I will try to reply as best I am able. See below.
It may be an unfair question, in that it forces you to consider your priest in an unfavorable light at least in theory.
If someone entered your parish and declared that they are of the Metropolia jurisdiction, would you say that they shouldn't have communion in your church?
I wouldn't presume to tell them anything of the sort. I am not a priest. However, I would suspect that my priest would not commune them, because their hierarch has broken communion with our hierarch. That much is a given. Frankly, I would be surprised if an Old Calendarist they wanted to commune in my parish, which is in communion with the ancient patriarchates. If they did, they would probably need to be received into our communion. Since they share so much in common with it already, this may be by chrismation or maybe just by confession. I don't know. How that would be done would be up to the bishop and his delegate, the priest.
I think people are attracted to those parishes out of a desire to be more serious. Maybe they have some experiences, like being told they are too devoted to saints, or maybe they confess too much, who knows.
I have no idea. The people here who are in Old Calendarist parishes could probably tell you why they are there. It would be interesting to hear.
In the Russian church here, people spend a lot of time kissing the icons. I don't know how they'd do that with pews in the way, but of course the argument would be, if they're wandering around they're not paying attention! But they are.
Do you mean when they come into the church, or are they wandering around during the Liturgy? Or are they doing this during the Hours? There are certain times during the Divine Liturgy when a person is not supposed to be wandering around the church, period. A lot of our people have a bad habit of coming into church late. But when they do, they still go up and venerate the icons, place a candle, etc., and this is fine, although if the priest is in a procession, reading the Gospel, giving a sermon, etc., they should wait outside the doors to the Nave before they come in. But the priests I've known are just glad to see these people show up and usually wave them in with a wave of the hand. If they are chronic latecomers, that situation might be addressed privately. And these are churches with pews.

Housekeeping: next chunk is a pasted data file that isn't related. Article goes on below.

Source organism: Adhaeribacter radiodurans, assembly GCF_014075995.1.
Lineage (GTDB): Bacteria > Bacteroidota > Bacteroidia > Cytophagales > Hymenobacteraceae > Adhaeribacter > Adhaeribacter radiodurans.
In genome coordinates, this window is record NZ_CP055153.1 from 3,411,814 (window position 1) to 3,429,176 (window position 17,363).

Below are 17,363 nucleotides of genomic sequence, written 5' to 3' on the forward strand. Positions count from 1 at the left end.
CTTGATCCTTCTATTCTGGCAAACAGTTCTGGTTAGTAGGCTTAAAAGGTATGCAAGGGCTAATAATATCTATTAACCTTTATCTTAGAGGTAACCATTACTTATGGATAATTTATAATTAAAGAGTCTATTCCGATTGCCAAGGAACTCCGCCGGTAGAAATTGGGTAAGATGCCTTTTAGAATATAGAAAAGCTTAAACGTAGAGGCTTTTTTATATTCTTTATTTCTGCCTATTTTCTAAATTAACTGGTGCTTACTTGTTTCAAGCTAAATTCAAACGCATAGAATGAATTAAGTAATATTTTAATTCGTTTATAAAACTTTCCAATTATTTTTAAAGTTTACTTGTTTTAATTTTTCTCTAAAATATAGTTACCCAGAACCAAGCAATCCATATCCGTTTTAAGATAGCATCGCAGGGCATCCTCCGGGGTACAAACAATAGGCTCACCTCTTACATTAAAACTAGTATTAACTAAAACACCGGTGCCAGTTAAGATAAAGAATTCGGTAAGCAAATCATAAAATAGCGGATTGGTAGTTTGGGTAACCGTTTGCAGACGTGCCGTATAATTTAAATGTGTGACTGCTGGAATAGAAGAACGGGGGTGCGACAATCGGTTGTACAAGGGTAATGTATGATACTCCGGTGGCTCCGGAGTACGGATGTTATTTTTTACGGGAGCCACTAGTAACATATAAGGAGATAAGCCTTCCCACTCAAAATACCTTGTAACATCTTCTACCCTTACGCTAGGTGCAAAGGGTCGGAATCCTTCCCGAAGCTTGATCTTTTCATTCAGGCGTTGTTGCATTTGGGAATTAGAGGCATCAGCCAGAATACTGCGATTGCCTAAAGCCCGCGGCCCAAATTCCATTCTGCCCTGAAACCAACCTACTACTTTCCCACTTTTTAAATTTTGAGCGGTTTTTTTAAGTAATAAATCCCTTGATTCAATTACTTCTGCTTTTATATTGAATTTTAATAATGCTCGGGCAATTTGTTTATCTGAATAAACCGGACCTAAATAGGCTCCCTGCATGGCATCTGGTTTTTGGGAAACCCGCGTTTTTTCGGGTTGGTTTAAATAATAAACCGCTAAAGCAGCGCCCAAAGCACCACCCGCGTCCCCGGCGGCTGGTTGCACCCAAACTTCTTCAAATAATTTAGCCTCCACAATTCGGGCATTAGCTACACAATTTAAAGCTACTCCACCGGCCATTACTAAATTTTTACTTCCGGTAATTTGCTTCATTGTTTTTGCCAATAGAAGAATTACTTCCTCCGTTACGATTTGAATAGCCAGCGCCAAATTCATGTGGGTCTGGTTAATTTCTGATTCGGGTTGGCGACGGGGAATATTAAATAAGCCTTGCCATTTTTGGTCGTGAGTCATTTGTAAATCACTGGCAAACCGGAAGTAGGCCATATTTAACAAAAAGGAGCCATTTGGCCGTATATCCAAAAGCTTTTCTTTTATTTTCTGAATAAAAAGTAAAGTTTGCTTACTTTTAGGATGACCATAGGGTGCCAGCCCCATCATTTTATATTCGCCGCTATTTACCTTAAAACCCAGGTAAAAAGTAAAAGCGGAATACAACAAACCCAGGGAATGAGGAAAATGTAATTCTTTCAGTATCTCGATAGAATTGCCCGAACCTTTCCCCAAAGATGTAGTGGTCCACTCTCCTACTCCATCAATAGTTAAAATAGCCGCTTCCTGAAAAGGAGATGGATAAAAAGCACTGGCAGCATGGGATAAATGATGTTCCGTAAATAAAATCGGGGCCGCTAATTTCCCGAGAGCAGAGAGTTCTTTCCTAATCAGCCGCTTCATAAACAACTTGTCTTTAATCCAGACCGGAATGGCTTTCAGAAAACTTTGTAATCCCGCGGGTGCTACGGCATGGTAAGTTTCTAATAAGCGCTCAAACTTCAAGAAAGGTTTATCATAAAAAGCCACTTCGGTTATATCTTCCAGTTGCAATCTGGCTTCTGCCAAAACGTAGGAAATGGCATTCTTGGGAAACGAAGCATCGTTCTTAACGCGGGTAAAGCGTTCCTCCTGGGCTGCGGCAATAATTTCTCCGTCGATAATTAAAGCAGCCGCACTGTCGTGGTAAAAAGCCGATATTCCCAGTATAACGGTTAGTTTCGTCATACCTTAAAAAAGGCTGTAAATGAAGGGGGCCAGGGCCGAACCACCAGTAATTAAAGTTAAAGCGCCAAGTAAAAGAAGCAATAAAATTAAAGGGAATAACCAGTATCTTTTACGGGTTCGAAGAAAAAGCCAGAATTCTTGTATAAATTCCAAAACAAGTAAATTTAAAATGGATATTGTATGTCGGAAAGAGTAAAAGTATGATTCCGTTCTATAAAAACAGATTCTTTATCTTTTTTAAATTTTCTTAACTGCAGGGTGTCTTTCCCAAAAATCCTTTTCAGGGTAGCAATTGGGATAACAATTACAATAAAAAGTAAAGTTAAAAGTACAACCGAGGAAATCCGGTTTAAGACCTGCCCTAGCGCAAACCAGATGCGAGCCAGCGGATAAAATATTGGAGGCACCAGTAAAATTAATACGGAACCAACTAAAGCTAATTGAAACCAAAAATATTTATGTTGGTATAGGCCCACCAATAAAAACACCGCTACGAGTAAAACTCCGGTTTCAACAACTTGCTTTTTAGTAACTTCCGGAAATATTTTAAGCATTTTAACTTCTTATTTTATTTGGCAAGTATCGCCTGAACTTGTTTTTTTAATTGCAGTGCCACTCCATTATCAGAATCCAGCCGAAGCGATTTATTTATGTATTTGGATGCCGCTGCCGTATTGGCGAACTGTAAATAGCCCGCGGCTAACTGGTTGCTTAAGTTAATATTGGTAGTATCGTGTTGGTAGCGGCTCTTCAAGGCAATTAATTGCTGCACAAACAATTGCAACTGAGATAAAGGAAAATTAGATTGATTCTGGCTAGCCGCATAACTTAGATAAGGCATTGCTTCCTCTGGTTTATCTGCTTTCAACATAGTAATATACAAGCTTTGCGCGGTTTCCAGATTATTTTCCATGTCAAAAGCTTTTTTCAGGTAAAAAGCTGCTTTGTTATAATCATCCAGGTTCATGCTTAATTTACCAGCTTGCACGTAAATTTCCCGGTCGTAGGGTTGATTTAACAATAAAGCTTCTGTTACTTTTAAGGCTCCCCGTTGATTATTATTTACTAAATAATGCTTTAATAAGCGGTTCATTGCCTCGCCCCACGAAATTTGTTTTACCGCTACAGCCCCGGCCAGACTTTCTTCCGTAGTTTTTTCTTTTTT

They are devoted and are paying a lot of attention.
Wonderful! But I wouldn't purport to judge them. I find that I have enough trouble paying attention myself. Sometimes venerating an icon brings me closer to God but other times, depending on my frame of mind, it can be a distraction or even prideful. I have enough trouble worrying about my own frame of mind. I presume my fellow worshippers are doing the same, and I leave them to it.
To some extent, the interiorization of the analysis can be turned on its head in the following way. The faithful coming in from the Metropolia (or some other TO) would obviously have a good life of piety, being constantly nurtured in the traditional way.
I wouldn't presume to judge. They could be the most pious people in the world, walking saints, or they could be legalistic Pharisees. It would depend upon the state of their soul. Not my call.
But the tendency would be to say, "You're schismatic, no communion for you here."
No, the tendency would be for our priests to say, I can't judge you. But you are under the care of a bishop who is not in communion with my bishop. If you wish to receive communion here, you must first come under the care of a bishop who is either my bishop or is in communion with my bishop.
And thus would end even the conversation, because people are very cliquish, in religion especially.
Not if the person wished to come into the pastoral care of that congregation. That's what communion is. Expressing entire belief with the doctrines of the Church as expressed by that local bishop whose deputy, a priest, is serving that congregation. I wouldn't want to go up for communion in an Old Calendarist parish because my bishop, under whose care I am, doesn't agree with everything that their bishops teach, although I would never say that those bishops or people are not holy or that I will see heaven before they do. Far from it. There are some instances, such as with the Oriental Orthodox, where I wish I could go to communion there, because I believe that we hold the same faith, but because my bishop has not consented to this, I must obey my bishop.
So yes, we should look to see where there is faith and piety, but we prioritize concerns that are harder than that, which are the concerns I'm getting at. I don't want to get part-way in and discover that it's RCIA all over again.
I can't speak to your latter concerns without specifics.